IOTA is a not-for-profit organization on a mission to develop and standardize the blockchain’s involvement with the growing Internet of Things (IoT). This has led to the conception of the IOTA Tangle, which is a distributed ledger technology (DLT) designed specifically for IoT applications and environments.
Although the name IOTA refers to extremely small amounts, their team is working to build the components necessary for entire cities to operate within a technological mesh. The system they’re currently building uses an open-source protocol that allows interactions between machines, secures and facilitates data transfer, and provides instant and fee-less payments.
Without human interaction, there would be no cities. This means there will need to be secure, convenient ways for humans to access and operate the interconnected machinery that surrounds them.
Tangle Powers Palm Scanners
A recent announcement published on the IOTA blog revealed that Tangle will be used to power a “new biometric authentication system” that’s able to identify an individual by the pattern of their palm veins.
The company behind the palm reader is IAMPASS, which is a Singaporean tech company founded by a team of innovators looking to create decentralized, tangible products that anyone can use.
The diagram below shows the benefits of IAMPASS’s approach. Instead of relaying your personal, sensitive information to a variety of centralized institutions — who sometimes sell it to unknown entities for a profit — your information would be stored securely using the Tangle DLT.
After your palm print has been scanned, a unique blockchain identity is created, and you could then share access to your data with approved parties easily by scanning your palm.
The application could also extend to include building access points, electric car charging, and even high-security environments like airports by providing an immutable record that can be securely reviewed when necessary.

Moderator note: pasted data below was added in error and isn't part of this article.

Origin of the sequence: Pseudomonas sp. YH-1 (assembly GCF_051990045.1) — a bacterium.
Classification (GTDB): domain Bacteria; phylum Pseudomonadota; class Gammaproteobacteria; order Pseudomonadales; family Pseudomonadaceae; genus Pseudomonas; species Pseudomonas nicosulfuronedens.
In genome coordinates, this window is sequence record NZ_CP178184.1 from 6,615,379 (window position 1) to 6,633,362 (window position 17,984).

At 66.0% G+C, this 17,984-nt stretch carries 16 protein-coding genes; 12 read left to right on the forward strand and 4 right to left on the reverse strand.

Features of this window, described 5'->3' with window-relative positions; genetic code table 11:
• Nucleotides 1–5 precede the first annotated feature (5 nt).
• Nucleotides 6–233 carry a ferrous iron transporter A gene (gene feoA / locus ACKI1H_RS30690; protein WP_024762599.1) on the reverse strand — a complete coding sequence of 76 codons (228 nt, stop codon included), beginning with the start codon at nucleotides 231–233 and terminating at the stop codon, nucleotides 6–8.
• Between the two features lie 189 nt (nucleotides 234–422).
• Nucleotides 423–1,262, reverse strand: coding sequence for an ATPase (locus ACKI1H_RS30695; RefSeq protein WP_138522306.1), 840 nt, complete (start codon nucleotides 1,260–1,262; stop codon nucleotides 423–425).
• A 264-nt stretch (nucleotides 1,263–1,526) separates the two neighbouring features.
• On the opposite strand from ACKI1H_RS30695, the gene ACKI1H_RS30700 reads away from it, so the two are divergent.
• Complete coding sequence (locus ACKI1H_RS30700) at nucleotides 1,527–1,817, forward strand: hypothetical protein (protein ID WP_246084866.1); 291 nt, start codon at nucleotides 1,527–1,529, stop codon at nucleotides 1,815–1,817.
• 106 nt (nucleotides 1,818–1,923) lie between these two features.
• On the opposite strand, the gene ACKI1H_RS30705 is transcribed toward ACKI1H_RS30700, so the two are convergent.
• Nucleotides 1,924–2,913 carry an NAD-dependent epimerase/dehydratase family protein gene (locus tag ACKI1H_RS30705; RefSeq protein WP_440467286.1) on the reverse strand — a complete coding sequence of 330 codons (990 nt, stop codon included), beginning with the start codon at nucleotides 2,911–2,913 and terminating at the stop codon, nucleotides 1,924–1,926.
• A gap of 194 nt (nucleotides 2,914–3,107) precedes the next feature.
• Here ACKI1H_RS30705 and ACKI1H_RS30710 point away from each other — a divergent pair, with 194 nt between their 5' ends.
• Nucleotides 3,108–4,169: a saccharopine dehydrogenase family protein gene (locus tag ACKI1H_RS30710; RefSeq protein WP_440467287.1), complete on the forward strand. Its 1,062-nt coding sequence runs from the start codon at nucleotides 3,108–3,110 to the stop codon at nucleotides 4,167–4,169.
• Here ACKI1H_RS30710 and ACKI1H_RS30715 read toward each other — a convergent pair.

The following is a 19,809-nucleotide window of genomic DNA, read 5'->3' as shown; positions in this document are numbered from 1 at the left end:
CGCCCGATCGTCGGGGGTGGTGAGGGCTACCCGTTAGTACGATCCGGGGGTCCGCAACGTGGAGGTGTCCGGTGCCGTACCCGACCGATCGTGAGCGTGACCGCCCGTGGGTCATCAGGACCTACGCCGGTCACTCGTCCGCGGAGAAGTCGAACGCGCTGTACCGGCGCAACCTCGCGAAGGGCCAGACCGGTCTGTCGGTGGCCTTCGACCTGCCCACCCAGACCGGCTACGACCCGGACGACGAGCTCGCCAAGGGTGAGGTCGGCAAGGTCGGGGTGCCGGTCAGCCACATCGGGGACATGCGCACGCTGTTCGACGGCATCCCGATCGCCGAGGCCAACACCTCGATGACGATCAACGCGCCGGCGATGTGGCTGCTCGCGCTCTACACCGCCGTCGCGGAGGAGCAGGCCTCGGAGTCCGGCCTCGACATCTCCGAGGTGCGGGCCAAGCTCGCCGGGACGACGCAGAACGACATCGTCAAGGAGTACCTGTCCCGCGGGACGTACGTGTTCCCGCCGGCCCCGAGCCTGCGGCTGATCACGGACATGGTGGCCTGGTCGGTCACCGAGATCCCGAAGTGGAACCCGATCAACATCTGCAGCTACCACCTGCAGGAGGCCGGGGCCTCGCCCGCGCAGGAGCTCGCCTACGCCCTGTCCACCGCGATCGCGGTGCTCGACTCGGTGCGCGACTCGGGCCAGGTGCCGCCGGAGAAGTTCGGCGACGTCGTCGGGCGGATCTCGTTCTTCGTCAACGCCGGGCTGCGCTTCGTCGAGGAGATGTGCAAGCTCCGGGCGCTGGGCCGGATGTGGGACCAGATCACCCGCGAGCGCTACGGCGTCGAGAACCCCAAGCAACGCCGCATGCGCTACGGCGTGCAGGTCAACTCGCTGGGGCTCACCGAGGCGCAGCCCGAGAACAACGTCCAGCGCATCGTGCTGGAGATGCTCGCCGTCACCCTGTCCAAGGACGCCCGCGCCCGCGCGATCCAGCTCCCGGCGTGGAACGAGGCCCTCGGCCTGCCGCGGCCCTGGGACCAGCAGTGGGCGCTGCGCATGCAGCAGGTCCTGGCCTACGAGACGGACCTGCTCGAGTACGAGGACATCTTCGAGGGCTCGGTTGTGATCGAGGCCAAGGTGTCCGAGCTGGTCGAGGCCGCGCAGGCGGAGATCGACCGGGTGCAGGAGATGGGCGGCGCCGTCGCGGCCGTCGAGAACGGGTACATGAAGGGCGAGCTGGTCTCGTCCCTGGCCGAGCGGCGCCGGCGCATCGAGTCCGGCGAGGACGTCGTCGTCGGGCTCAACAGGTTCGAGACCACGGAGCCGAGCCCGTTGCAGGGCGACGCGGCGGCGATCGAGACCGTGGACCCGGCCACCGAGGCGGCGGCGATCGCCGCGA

Biometric technology (think fingerprint scanning) causes some to raise an inquisitive eyebrow, mostly because they don’t know what the collecting agencies are going to do with their fingerprints. Up until the last couple years, the fact these agencies were centralized was easy to glance over, because that has always been the norm.
Now that distributed ledgers are renovating information storage and security measures with trustless databases, the convenience of palm scanning makes more sense. Not only does DLT make biometric technology more appealing for the end user, the businesses they’re interacting with could benefit from the meaningful cost savings that occur once the outdated fees charged by external security services are eliminated.
IOTA Foundation co-founder Dominik Sciener described his excitement for the partnership within the announcement post, stating:
Identity is still one of the biggest unsolved problems today, as the inability to easily identify, verify and authenticate causes significant friction for users and service providers worldwide. This is why we are excited about the IAMPASS Proof of Concept, which uses the IOTA permissionless distributed ledger to make identity not only portable, but also give users access and ownership over their own data.
He also pointed out that real-world applications such as this are necessary if the mass adoption of blockchain technology stands a fighting chance. For an industry that needs to handle both human and machine ID on a mass scale, the fee-less transaction capabilities of Tangle are necessary. However, whether IOTA captures a sizeable chunk of the growing IoT industry remains to be seen.